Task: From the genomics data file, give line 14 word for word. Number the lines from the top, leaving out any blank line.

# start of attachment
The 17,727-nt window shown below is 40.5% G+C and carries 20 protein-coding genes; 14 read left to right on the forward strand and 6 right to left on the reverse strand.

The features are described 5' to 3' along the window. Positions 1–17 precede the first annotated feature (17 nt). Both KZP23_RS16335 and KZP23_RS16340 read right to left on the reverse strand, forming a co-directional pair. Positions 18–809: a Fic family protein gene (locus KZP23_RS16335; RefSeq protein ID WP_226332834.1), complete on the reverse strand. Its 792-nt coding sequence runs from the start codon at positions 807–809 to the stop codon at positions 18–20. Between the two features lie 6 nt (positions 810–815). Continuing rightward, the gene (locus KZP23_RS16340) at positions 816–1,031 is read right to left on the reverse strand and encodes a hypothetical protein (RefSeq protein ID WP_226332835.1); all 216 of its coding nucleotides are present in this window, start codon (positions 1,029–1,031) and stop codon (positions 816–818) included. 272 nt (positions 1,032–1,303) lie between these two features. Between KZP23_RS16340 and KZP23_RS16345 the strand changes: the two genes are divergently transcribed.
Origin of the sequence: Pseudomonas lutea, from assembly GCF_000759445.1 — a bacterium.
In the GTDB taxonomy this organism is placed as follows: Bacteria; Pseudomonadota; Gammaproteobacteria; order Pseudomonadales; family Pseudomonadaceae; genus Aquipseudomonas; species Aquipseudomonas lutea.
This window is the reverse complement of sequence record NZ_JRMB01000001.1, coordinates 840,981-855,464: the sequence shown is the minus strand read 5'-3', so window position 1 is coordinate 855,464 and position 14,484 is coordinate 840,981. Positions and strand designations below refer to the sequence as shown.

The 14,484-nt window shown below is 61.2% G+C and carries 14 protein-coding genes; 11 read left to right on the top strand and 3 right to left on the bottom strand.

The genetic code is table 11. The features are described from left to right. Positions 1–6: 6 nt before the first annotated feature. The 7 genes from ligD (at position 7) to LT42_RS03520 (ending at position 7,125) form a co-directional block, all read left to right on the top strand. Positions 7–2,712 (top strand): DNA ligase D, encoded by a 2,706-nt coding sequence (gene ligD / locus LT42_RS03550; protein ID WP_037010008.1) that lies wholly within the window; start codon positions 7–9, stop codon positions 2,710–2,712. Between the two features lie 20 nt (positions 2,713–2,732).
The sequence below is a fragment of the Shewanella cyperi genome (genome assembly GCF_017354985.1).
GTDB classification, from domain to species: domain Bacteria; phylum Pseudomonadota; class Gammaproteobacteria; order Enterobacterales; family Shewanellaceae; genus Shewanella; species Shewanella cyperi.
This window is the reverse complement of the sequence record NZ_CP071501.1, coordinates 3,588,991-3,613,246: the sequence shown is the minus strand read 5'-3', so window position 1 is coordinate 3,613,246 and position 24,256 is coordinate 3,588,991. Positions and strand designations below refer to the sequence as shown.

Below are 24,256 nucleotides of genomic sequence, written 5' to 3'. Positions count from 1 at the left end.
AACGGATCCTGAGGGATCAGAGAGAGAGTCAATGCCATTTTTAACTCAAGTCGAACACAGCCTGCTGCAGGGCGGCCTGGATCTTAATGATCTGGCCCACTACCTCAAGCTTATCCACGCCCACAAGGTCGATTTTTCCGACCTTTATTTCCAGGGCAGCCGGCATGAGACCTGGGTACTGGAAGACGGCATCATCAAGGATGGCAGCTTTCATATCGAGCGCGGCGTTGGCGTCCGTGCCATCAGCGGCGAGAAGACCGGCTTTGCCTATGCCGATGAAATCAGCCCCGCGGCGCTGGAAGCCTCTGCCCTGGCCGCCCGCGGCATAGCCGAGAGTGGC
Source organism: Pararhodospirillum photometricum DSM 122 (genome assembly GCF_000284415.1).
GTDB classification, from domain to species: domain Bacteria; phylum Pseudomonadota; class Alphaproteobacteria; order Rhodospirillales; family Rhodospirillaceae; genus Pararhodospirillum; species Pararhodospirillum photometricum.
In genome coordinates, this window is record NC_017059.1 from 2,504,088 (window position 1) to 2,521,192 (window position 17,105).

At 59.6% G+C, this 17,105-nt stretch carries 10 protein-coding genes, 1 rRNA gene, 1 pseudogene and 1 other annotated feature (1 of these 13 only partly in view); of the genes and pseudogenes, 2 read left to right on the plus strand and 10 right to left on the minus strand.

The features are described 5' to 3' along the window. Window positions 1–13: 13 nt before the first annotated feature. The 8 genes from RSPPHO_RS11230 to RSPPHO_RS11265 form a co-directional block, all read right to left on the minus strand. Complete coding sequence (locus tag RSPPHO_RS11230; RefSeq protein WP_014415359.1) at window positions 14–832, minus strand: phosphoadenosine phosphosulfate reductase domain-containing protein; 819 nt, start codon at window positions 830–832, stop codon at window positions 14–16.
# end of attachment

GTDB classification, from domain to species: domain Bacteria; phylum Pseudomonadota; class Alphaproteobacteria; order Rhodospirillales; family Rhodospirillaceae; genus Pararhodospirillum; species Pararhodospirillum photometricum.